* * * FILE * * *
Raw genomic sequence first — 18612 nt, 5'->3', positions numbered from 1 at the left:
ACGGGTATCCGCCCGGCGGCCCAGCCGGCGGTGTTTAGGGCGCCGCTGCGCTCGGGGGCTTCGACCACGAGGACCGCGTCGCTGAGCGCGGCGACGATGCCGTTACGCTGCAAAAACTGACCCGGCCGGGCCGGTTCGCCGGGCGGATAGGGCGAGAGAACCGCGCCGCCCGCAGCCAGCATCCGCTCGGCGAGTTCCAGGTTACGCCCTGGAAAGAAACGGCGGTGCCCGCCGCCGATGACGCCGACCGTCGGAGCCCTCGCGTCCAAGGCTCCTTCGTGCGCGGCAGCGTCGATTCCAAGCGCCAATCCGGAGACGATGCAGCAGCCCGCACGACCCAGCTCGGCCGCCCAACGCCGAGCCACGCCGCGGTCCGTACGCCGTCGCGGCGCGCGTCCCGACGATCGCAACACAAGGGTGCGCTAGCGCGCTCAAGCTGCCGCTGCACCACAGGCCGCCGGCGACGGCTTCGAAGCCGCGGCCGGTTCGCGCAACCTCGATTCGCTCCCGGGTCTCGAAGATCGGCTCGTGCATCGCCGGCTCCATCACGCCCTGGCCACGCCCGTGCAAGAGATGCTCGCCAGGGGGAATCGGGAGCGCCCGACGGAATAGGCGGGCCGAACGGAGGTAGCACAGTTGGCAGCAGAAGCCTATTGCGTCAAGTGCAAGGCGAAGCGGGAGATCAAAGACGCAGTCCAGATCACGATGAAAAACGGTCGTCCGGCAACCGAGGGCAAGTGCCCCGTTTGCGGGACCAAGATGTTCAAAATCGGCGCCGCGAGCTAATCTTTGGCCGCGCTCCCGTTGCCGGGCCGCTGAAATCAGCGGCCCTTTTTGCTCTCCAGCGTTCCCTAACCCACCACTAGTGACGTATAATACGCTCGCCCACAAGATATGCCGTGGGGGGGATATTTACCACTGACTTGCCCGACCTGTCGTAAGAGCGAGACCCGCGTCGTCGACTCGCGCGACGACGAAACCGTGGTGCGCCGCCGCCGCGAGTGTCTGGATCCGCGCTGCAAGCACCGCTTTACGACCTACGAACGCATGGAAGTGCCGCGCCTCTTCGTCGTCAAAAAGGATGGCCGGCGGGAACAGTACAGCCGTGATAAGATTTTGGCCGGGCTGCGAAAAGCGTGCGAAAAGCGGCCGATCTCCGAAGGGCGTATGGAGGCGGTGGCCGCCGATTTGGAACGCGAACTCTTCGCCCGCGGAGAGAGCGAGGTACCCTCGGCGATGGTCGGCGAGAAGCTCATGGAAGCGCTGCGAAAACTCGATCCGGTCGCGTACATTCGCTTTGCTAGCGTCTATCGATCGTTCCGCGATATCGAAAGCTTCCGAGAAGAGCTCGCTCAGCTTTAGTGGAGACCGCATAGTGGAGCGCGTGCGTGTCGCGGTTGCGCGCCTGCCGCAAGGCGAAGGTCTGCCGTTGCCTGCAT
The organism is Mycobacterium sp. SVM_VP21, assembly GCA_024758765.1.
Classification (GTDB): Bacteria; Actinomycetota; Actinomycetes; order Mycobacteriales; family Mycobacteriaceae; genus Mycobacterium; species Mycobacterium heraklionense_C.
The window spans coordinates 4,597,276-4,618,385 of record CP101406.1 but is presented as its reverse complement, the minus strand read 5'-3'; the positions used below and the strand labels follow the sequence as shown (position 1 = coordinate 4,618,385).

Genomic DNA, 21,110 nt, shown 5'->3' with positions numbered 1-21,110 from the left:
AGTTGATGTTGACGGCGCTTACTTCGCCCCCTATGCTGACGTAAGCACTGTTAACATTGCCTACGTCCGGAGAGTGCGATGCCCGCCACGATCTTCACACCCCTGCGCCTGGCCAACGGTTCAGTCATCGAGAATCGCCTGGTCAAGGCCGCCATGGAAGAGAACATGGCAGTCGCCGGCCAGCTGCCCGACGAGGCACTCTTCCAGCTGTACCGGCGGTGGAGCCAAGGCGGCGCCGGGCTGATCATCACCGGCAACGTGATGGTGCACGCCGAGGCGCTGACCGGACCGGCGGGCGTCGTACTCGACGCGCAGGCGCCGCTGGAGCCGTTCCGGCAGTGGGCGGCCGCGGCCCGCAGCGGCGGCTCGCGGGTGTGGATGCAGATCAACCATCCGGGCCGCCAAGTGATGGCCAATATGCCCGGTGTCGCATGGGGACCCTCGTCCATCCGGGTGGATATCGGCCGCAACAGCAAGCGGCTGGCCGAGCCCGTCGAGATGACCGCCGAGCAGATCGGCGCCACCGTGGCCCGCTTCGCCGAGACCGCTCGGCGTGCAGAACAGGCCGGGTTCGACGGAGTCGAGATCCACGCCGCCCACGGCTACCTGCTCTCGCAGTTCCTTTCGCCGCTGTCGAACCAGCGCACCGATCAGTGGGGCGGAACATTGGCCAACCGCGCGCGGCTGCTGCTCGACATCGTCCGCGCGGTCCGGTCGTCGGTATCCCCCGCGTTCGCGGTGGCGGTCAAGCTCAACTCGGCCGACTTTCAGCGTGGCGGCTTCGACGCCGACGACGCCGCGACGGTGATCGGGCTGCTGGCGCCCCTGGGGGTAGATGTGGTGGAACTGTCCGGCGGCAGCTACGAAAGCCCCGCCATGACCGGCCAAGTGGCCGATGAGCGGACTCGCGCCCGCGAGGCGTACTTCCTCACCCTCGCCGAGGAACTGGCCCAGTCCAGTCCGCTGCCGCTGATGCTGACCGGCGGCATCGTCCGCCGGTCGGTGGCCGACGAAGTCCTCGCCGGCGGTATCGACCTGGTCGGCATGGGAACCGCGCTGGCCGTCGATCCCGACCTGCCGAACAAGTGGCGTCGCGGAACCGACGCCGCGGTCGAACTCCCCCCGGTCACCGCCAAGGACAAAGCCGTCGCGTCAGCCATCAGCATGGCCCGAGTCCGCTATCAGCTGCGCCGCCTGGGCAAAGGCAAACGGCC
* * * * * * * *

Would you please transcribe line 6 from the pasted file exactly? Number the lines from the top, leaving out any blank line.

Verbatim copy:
Genomic DNA, 21,110 nt, shown 5'->3' with positions numbered 1-21,110 from the left: